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THE TOPLINE: President TrumpDonald TrumpOhio Republican who voted to impeach Trump says he won't seek reelection Youngkin breaks with Trump on whether Democrats will cheat in the Virginia governor's race Trump endorses challenger in Michigan AG race MORE on Friday faced scathing blowback from a report a day prior that he had made disparaging remarks about dead U.S. service members while on a trip to France in 2018, as well as numerous other occasions.
Retired military officials, veterans groups, lawmakers and other critics blasted the president for what they saw as an affront to the sacrifice of service members and respect for the military as a whole.
Trump's response: Trump, meanwhile, said Friday that he saw no need to apologize after The Atlantic report, dismissing it as a “fake story.”
“It’s a fake story written by a magazine that was probably not going to be around much longer, but it was a totally fake story and that was confirmed by many people that were actually there,” Trump told reporters in the Oval Office on Friday. “It was a terrible thing that somebody could say the kind of things — especially to me because I have done more for the military than almost anybody else.”
Trump touted his administration’s efforts to reform the Department of Veterans Affairs, invest in the U.S. military and increase pay for U.S. service members, claiming that the military was “totally depleted” under his predecessor, President Obama.
Trump made his first public comments angrily denying the story to reporters late Thursday after returning to the Washington, D.C., area following a campaign trip to Latrobe, Pa.
“If people really exist that would have said that, they’re low lifes and they’re liars. And I would be willing to swear on anything that I never said that about our fallen heroes. There is nobody that respects them more,” Trump told reporters at Joint Base Andrews.
Why this is a big deal: Military members and veterans represent a key bloc of support for Trump, who is facing reelection in two months and trailing Democratic nominee Joe BidenJoe BidenTrump endorses challenger in Michigan AG race On The Money: Democrats get to the hard part Health Care — GOP attorneys general warn of legal battle over Biden's vaccine mandate MORE in national polling.
The report's details: The White House has vigorously denied The Atlantic report on Thursday that said Trump canceled a 2018 trip to the Aisne-Marne American Cemetery near Paris because he was worried his hair would become disheveled from rainfall and questioned whether it was necessary to visit a cemetery “filled with losers.” A number of current and former White House officials, including some that joined Trump on the 2018 trip, have denied the account as false.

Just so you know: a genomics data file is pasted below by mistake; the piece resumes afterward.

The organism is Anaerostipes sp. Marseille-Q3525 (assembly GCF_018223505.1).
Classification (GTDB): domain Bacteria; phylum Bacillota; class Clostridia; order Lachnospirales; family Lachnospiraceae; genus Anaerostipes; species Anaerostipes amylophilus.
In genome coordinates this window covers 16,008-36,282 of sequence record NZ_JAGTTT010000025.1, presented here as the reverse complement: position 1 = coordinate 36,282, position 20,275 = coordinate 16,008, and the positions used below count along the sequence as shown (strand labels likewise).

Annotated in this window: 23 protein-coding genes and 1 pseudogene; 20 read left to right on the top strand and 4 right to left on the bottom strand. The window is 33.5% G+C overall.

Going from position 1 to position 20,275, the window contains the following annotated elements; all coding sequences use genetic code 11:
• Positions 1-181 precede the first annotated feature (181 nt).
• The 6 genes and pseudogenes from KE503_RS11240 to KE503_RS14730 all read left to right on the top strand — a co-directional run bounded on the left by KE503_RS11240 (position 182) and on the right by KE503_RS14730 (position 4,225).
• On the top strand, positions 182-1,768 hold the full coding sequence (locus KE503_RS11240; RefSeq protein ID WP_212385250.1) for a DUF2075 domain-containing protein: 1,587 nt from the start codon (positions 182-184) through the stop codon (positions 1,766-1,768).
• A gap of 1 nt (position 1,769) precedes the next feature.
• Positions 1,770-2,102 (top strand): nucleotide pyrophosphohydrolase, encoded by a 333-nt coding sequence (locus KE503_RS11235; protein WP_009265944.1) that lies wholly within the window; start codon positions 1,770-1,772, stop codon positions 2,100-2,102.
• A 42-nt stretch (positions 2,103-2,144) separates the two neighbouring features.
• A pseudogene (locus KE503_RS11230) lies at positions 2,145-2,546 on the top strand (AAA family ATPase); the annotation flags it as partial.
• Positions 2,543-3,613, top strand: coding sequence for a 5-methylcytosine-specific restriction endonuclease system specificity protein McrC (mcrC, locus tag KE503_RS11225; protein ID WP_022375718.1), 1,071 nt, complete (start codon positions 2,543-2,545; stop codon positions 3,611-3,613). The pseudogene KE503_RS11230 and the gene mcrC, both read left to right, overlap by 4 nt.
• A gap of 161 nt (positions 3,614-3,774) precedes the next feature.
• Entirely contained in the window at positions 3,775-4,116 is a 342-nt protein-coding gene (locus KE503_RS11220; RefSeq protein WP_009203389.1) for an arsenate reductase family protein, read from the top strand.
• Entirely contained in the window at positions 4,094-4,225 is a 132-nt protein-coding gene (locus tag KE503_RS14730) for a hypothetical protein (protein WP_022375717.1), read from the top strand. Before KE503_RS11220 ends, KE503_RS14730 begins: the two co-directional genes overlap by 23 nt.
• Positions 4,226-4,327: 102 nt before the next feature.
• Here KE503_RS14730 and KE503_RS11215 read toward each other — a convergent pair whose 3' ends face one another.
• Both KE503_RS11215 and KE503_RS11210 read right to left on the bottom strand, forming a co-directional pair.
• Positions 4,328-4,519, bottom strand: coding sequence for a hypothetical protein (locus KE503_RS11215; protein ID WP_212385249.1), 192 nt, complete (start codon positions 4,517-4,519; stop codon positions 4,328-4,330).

The magazine article, written by Atlantic editor Jeffrey Goldberg, cited multiple anonymous sources. It said that Trump on the same trip also referred to U.S. Marines who were killed at Belleau Wood during World War I as “suckers” because they died.
Goldberg, in an appearance on MSNBC with Andrea Mitchell, said he believed the president had said every word attributed to him in the story, defending the article and saying his sources were good.
The Associated Press later independently confirmed many of the comments reported in The Atlantic.
Esper steps in: Defense Secretary Mark EsperMark EsperBiden, Trump battle over who's to blame for Afghanistan Overnight Defense: Pentagon chief defends Milley after Trump book criticism | Addresses critical race theory | Top general says Taliban has 'strategic momentum' in war The Biden administration and Tunisia: Off to a good start MORE said Friday that Trump respects U.S. service members amid the growing furor, saying in a statement that the Commander-in-Chief has "the highest respect and admiration for our nation's military members, veterans and families. That is why he has fought for greater pay and more funding for our armed forces.”
Esper’s statement offers support to Trump as fury toward the president grows, but it notably does not directly deny Trump made the alleged comments.